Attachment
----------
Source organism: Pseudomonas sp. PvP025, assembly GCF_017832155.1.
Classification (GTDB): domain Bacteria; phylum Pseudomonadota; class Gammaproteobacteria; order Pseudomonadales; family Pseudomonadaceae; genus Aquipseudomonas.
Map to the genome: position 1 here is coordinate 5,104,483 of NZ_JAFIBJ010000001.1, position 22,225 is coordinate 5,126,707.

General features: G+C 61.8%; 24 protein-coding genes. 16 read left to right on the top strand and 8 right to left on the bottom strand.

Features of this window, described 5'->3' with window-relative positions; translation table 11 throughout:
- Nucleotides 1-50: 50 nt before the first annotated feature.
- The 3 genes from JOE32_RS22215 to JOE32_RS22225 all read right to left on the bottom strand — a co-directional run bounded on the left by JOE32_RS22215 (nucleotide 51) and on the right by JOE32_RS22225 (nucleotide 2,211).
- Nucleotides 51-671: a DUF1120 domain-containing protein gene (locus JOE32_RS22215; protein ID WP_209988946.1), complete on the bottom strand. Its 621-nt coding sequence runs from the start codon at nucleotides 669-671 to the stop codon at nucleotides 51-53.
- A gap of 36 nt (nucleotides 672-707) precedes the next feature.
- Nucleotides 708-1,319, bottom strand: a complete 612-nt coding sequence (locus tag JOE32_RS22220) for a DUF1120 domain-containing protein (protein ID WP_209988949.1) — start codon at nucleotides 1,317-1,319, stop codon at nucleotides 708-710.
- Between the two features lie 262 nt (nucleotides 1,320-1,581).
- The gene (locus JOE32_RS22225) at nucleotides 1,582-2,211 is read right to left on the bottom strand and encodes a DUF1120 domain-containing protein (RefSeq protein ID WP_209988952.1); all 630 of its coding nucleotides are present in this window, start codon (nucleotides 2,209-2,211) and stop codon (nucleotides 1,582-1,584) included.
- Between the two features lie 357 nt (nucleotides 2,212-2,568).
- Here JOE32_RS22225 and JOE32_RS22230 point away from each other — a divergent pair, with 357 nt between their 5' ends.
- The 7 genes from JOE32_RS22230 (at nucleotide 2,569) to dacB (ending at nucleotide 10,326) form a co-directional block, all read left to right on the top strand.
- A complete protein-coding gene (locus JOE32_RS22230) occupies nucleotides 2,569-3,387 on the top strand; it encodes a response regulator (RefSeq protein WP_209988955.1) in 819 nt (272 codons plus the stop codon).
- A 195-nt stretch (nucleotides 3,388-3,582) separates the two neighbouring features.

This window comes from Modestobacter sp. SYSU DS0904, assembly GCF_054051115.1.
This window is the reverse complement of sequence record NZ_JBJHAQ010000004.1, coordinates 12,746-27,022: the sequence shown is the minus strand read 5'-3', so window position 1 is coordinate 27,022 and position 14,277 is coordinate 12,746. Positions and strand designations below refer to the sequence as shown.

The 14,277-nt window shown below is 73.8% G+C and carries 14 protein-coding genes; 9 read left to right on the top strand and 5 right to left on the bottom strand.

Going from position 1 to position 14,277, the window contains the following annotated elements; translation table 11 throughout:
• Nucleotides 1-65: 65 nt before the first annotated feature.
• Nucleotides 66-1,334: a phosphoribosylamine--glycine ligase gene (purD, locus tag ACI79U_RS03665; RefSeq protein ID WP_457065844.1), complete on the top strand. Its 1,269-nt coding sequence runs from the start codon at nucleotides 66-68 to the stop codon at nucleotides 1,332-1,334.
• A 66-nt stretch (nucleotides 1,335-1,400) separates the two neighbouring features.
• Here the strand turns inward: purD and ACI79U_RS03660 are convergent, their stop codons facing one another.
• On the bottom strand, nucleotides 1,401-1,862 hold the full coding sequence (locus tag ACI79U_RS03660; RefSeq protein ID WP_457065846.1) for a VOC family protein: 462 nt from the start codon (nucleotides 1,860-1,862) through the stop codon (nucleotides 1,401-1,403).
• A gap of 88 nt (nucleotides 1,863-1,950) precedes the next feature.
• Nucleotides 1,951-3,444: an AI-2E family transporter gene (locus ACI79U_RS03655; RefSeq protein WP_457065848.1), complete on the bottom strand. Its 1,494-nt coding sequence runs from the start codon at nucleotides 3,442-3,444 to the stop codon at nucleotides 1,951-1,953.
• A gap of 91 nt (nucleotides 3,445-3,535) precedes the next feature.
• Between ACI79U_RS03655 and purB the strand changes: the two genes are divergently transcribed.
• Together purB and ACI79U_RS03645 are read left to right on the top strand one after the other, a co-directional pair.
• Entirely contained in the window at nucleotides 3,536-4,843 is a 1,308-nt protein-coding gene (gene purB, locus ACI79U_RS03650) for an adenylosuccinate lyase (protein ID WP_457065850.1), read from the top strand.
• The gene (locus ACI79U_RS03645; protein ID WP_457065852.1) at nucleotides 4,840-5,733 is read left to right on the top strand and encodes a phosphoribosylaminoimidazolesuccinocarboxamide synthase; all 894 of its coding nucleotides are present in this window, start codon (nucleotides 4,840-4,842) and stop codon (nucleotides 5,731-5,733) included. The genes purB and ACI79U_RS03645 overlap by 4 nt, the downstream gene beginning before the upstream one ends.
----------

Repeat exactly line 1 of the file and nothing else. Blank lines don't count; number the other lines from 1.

Source organism: Pseudomonas sp. PvP025, assembly GCF_017832155.1.